Spotlight on Arabian Horse Breeds – Young Rider

Photo by Alexia Khruscheva / Shutterstock

Picture this scene: A glorious black Arabian stallion swims mightily in the ocean following a shipwreck, pulling you to the safety of a desert island where you will later learn to ride it.

It could happen if you are Alec Ramsey in The black stallion movie and book, but even if you haven’t been shipwrecked on an island with a wild stallion, you’ve probably seen Arabian horses in the stable or at horse shows. The Arab is a beautiful breed capable of many different jobs.

Why are Arabian horses famous?

A breed of lightweight horses that measure between 14.1 and 15.3 hands (although 15.1 is more common on the high end), Arabian horses have been valued for centuries for their endurance and versatility. But Arabs are also famous for their distinctive beauty and presence. How does the appearance of the Arab distinguish him from other races?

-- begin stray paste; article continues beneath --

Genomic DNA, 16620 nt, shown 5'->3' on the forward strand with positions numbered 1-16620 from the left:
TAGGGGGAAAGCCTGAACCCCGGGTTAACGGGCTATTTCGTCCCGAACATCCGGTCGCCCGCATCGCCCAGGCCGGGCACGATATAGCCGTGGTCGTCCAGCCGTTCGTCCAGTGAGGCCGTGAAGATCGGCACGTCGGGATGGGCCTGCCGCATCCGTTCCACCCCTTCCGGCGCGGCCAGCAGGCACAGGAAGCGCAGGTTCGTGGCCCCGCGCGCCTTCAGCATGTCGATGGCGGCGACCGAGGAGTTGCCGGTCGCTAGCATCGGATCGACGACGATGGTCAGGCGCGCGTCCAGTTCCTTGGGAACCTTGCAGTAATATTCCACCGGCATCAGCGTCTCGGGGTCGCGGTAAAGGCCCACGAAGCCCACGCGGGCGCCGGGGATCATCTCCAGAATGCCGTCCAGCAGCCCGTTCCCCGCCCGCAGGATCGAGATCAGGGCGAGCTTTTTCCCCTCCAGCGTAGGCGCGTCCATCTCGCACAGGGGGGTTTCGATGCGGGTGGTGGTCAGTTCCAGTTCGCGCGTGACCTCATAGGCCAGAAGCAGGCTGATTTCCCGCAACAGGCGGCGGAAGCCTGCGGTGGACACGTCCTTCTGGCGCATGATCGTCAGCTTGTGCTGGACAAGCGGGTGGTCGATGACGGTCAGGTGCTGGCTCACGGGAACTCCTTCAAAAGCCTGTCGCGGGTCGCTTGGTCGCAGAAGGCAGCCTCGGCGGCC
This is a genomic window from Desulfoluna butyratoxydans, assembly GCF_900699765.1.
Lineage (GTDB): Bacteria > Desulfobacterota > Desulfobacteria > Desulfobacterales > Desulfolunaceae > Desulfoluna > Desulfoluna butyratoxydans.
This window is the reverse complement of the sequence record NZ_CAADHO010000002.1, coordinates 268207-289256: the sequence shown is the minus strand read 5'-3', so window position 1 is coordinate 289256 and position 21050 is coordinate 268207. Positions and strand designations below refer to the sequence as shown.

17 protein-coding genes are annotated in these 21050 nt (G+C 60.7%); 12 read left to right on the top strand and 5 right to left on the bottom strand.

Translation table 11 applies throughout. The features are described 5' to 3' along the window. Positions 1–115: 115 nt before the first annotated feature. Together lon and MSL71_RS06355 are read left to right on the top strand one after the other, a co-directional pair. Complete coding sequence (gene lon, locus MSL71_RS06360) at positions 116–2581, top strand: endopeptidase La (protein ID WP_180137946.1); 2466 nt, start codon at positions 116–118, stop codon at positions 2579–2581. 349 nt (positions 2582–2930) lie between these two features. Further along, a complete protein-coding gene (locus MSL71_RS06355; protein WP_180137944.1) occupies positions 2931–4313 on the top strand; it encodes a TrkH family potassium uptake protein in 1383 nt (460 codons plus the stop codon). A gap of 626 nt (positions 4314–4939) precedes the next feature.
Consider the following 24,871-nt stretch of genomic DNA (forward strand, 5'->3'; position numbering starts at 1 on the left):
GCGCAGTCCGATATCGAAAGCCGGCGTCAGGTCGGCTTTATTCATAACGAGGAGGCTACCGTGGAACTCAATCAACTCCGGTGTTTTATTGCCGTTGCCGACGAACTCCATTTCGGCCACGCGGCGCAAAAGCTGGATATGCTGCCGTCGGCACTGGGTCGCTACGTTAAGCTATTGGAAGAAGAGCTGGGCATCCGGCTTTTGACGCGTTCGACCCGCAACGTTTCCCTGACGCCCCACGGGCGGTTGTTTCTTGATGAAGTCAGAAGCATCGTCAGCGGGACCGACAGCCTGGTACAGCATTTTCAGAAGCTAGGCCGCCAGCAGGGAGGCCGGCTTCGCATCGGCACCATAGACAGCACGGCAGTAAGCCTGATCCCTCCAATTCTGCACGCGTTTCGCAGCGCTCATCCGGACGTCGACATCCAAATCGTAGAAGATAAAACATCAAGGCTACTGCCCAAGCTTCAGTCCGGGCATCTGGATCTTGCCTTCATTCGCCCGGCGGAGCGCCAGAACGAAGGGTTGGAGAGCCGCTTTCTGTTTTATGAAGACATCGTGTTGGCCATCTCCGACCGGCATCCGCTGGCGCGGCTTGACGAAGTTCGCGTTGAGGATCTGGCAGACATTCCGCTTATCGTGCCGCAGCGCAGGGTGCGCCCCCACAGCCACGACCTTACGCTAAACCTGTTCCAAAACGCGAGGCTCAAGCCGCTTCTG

Young Rider Magazine LogoPart of the reason is surely the sculpted head of the Arab, who sports a strongly rounded face and large eyes prominently on the sides of the face. The muzzle of the Arab is small, but the nostrils are flared, which also adds to the dramatic appearance of this breed. There is an unmistakable elegance in the Arab that contributes to his distinctive type, stemming from his arched neck and graceful body.